It has been six months since the new Administrator of the city took over, but it seems that people of the city still miss Lt. Gen J.F.R. Jacob (retd) as its Administrator. Scribbled on a roadside direction board near the PGI is: ‘Garib ka koi nahin Jacob sahib’. Known for his inimitable style and surprise visits, Jacob was truly a people’s Administrator!

Quiz time

An inauguration ceremony of a wrestling centre at Mohali turned into a smalltime quiz when the chief guest started asking the young players attending the function questions on traditional wrestlers diets. What is teor, the chief guest asked. And what is adh rirkia? Surprisingly not many knew the answer.

Crow sanctuary

Not many people know that there is a crow sanctuary on the campus of the Government Museum, Sector 10, Chandigarh. At 5 p.m. when the babus start leaving the office, flocks of crows from various places around the city perch on about 90 tall eucalyptus trees. They leave this place at about 6 in the morning.

Any person who passes through this area may face their wrath. Either the crows may peck or the person may get a drop of their faeces on his body.

A visitor to the museum complained to the Environment Society of India president S.K. Sharma and asked for the dispersal of the crows. Prompt came the reply: “The museum is a treasure trove of arts and culture. Crows too are mentioned in our folklore and poetry”.

In the line of police duty

After a series of accidents involving stray cows or bulls, residents of the city are demanding that traffic cops positioned at traffic junctions should ensure that the “helpless” creatures do not squat on road dividers.

Most of the accidents with stray cattle have been reported when either a motorist was waiting for traffic signal or was approaching a traffic junction. There have also been instances when motorists have panicked on seeing stray cattle in front of their vehicle.

Ensuring safety of the public property and life was also the duty of the police and the civic authorities, said a reader.

Dr H.C. Modi

After serving as the president of the UT Consumer Courts for about five years until recently, Dr H.C. Modi has taken over as Legal Adviser in Punjab Raj Bhavan at Chandigarh.

Having more than 37 years of judicial experience to his credit, Dr Modi was always known for his integrity. Before joining the Consumer Courts, Dr Modi was Sessions Judge (Vigilance) and also remained Registrar (Judicial) in the Punjab and Haryana High Court.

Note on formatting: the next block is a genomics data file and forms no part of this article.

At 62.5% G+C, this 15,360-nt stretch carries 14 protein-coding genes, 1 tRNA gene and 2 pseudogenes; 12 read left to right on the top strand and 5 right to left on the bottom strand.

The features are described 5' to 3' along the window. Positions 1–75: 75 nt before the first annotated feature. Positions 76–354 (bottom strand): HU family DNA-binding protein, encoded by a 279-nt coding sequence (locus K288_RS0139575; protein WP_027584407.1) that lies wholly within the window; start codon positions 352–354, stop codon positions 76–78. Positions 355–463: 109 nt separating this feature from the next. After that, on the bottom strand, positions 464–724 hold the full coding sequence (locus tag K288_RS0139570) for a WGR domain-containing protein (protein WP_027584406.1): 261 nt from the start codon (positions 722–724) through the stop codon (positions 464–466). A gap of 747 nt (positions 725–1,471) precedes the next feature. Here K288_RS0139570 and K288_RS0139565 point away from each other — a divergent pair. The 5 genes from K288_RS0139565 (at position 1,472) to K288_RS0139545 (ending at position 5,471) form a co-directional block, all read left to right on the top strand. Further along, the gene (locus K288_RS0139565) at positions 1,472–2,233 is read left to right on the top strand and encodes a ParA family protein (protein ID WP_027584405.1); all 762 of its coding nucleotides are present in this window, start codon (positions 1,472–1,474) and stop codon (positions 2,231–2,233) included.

He joined judicial service in May, 1965, after completing LLB and Proficiency in Law from Delhi University, besides doing MA, M.Lit and Ph.D. His wife, Ms Sudarshan Modi, also remained District and Sessions Judge.

— Sentinel 



Another green belt for city
Rajmeet Singh
Tribune News Service

Chandigarh, November 23
The city is well on its way to be known as the “green city”. After developing several acres of vacant land as green belts in nine different sectors, the Horticulture wing of the municipal corporation is developing another green belt on 7 acres of land dividing Sectors 46-C and 46-D.

The undulating piece of land was once full of wild growth. After levelling the ground, grass has been planted. Around Rs 4 lakh has been spent on laying concrete jogging tracks and providing benches for the visitors.

Mr Raghbir Singh, Executive Engineer (Horticulture), told the Chandigarh Tribune that the Sector 46 green belt was being developed on the pattern of the green belts developed in Sectors 19, 20, 21, 27, 32,33, 38 and 40. A green belt has also been developed in Ram Darbar.

In the newly developed green belt in Sector 46 around 100 saplings of ornamental trees were being planted, Mr Raghbir Singh said. Hundreds of acres of land, which divides the sectors in the city, had been developed as green belts, said Mr Raghbir Singh, adding that the green belts had become a favourite spot for the morning and evening walkers. Green shrubs had been planted and beds for planting seasonal flowers were being prepared

So far the city had seven major gardens and each year a new garden was added to the list, said an officer of the Horticulture Wing.



Residents get ‘X-rated’ shock
Tribune News Service

Mohali, November 23
Some residents of the town were in for a major shock last morning when they switched on their television sets and saw their City cable channel running an X-rated film. While it lasted about 15 minutes, it was enough for many residents to complain to the police.